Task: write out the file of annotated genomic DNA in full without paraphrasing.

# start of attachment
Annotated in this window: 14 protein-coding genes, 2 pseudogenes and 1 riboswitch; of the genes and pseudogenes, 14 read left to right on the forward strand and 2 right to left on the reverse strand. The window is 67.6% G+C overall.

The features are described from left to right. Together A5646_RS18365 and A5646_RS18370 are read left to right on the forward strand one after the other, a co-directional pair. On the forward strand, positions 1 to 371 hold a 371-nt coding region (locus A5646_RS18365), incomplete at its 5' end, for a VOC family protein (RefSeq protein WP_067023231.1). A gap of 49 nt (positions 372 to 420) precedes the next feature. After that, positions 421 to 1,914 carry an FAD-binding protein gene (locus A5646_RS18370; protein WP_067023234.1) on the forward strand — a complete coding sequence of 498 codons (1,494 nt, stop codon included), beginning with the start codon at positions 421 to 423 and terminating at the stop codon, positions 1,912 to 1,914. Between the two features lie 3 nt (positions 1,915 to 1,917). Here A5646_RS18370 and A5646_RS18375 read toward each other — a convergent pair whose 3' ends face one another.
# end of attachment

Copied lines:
Annotated in this window: 14 protein-coding genes, 2 pseudogenes and 1 riboswitch; of the genes and pseudogenes, 14 read left to right on the forward strand and 2 right to left on the reverse strand. The window is 67.6% G+C overall.

The features are described from left to right. Together A5646_RS18365 and A5646_RS18370 are read left to right on the forward strand one after the other, a co-directional pair. On the forward strand, positions 1 to 371 hold a 371-nt coding region (locus A5646_RS18365), incomplete at its 5' end, for a VOC family protein (RefSeq protein WP_067023231.1). A gap of 49 nt (positions 372 to 420) precedes the next feature. After that, positions 421 to 1,914 carry an FAD-binding protein gene (locus A5646_RS18370; protein WP_067023234.1) on the forward strand — a complete coding sequence of 498 codons (1,494 nt, stop codon included), beginning with the start codon at positions 421 to 423 and terminating at the stop codon, positions 1,912 to 1,914. Between the two features lie 3 nt (positions 1,915 to 1,917). Here A5646_RS18370 and A5646_RS18375 read toward each other — a convergent pair whose 3' ends face one another.